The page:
Kessel deal represents Leafs shift in philosophy

The Leafs are no longer rebuilding.

That’s the message conveyed by Toronto president and general manager Brian Burke as a result of his acquisition of sniper Phil Kessel in Friday’s trade with the Boston Bruins.

When Burke took over the reins of the hockey club just under ten months ago, it appeared that a foundation of stockpiling draft picks and sacrificing short-term success would be in place for at least two or three years.

But the concession of two first round draft picks (2010 and 2011) as well as the Leafs’ second round pick in 2010 confirms the abandonment of the so-called rebuilding phase in Toronto.

Was the price too high?

There is no question that the immediate return on Burke’s most significant transaction as Leafs GM to date is favorable to the Blue and White. Kessel is just two weeks shy of his 22nd birthday and is coming off a breakout season in which he netted an impressive 36 goals, automatically placing him as top-line winger on Toronto’s forward unit. The Madison, Wisconsin native has proven himself as a playoff performer, collecting 15 points in as many career post-season games.

Moreover, Kessel has evolved as one of the league’s top shootout performers, having scored 9 game-deciding shooting goals since the tiebreaker format was adopted in 2005-06 which places him among the league-leaders in that statistic. His deft breakaway moves will undoubtedly ignite his new squad as the Leafs desperately strive to improve on their all-time shootout record, which currently stands at a dismal 16 wins and 25 losses.

Whether the Leafs overpaid to land their potential superstar depends on the relative placement of the draft picks, which is of course tied to the team’s overall success. Should Toronto end its run of four consecutive playoff absences, the first round picks dealt to Boston will likely be in the 16th-20th overall range, making the Leafs’ outlay less expensive.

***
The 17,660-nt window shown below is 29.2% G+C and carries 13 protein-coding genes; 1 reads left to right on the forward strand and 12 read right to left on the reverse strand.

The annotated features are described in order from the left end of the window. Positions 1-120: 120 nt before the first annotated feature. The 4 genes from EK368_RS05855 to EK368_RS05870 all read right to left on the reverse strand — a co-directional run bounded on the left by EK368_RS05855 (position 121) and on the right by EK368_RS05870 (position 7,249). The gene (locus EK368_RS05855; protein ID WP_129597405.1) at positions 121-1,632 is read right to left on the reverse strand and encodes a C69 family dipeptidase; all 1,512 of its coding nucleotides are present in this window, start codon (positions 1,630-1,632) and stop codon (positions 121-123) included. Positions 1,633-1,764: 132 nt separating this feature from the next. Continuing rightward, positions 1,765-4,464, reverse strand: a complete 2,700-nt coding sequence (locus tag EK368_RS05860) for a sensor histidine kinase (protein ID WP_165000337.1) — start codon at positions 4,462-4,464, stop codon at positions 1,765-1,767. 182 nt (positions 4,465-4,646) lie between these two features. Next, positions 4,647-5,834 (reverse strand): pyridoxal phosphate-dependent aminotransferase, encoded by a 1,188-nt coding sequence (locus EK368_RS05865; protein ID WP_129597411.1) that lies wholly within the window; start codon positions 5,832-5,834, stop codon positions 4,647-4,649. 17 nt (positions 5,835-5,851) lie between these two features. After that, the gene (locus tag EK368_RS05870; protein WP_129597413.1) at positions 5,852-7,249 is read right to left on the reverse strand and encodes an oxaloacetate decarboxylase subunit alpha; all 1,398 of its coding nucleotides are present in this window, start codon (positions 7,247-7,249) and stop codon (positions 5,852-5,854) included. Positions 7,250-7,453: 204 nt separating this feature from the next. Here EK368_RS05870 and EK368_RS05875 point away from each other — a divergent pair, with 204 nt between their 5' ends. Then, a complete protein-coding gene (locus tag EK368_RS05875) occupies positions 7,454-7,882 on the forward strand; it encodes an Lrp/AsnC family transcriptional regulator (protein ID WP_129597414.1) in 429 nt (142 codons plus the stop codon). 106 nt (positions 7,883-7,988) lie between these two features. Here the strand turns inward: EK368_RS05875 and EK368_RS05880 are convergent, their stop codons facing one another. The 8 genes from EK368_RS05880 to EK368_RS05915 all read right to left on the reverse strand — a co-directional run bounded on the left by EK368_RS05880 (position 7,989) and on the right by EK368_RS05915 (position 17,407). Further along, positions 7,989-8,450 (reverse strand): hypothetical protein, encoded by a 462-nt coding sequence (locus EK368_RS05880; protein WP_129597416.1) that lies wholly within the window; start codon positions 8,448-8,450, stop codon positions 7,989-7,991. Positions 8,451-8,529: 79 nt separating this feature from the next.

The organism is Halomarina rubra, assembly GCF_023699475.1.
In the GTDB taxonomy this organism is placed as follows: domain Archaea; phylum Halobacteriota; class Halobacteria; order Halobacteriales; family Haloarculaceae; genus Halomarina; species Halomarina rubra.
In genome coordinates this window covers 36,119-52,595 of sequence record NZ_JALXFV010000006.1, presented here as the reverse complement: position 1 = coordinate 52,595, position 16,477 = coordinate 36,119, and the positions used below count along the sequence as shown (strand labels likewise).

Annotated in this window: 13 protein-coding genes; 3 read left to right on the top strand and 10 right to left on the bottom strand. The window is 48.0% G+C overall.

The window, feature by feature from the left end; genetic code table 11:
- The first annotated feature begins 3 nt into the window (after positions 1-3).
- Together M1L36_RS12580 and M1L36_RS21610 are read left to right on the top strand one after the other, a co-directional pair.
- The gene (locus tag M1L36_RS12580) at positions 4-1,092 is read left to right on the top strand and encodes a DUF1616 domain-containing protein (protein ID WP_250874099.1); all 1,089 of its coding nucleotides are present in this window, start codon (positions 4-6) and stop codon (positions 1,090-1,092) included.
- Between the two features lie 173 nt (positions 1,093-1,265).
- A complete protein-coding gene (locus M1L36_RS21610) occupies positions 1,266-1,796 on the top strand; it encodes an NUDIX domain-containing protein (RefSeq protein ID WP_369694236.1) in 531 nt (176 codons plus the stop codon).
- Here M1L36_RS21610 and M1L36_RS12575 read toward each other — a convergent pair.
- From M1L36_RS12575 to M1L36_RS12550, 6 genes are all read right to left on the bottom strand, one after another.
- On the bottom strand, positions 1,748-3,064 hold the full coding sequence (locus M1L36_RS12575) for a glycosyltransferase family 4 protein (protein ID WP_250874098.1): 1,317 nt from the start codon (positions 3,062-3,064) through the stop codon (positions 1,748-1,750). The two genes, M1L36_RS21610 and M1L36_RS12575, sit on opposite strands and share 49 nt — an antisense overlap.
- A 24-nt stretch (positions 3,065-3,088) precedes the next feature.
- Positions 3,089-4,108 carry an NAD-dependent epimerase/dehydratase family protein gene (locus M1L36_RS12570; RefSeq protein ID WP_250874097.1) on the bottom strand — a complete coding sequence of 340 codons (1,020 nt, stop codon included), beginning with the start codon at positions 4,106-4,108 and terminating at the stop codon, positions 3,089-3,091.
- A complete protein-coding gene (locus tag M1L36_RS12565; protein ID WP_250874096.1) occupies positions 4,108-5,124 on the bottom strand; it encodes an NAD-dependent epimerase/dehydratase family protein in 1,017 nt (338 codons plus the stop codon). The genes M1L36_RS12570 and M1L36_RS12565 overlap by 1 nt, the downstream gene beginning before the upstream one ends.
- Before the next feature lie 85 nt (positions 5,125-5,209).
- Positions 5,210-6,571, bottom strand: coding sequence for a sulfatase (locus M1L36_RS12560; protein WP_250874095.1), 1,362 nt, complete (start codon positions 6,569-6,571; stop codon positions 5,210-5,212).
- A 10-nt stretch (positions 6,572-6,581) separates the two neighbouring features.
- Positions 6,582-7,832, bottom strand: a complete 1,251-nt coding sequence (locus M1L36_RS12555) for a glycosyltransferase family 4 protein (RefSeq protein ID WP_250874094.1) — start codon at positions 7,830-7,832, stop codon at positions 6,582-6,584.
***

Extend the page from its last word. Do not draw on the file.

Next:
However, should the streak of post-season futility – the longest in team history – continue, the Leafs will have surrendered a pair of potential top 10 picks in addition to the second-rounder. One only needs to look at the emergence of young blueliner Luke Schenn (5th overall, 2008) and the potential of current training camp hopeful Nazem Kadri (7th overall, 2009) to appreciate the enormous opportunity cost of the picks that were dealt away.

Burke conceded that the price for Kessel was steep, commending his counterpart Bruins’ GM Peter Chiarelli on driving a hard bargain.

However, true to the form that he has exhibited with his previous teams – Hartford, Vancouver and Anaheim – Burke has placed his stamp on the team with a gutsy roll of the dice.

“We picked 7th this year, and we don’t intend to pick that high again,” Burke told a gathering of reporters the day after landing Kessel. “Obviously when you trade a first round pick, let alone two, there’s risk. This whole job is a high wire act without a net. You’re betting on a human being.

We’re betting on Phil and we’re taking a chance. That’s how it works.”

In the span of less than a year, Burke has transformed the Leafs from indifferent bottom-feeders near the basement of the league to a team with an expectation of success.

It’s now up to the players to see if they can deliver. Can goalie Vesa Toskala rebound from last year’s forgettable campaign which ended with hip surgery, and can rookie Jonas Gustavsson live up to his reputation as “The Monster?” Are college free agents Tyler Bozak and Christian Hanson able to step into their roles as NHL players and ease the burden of the dealing away of three high-quality future draft choices? Can Kessel – coming off rotator cuff surgery – stay healthy enough to continue at his potent scoring pace?

If the answer to these questions is yes, Burke’s high-wire act will be as masterful as any performer underneath the big top.

However, an extension of Toronto’s playoff drought will set the franchise back several more years, toppling Burke off the tightrope with nowhere safe to land.

Rob Del Mundo is the author of Blue And White Beat, and is a regular columnist at

Follow on Twitter at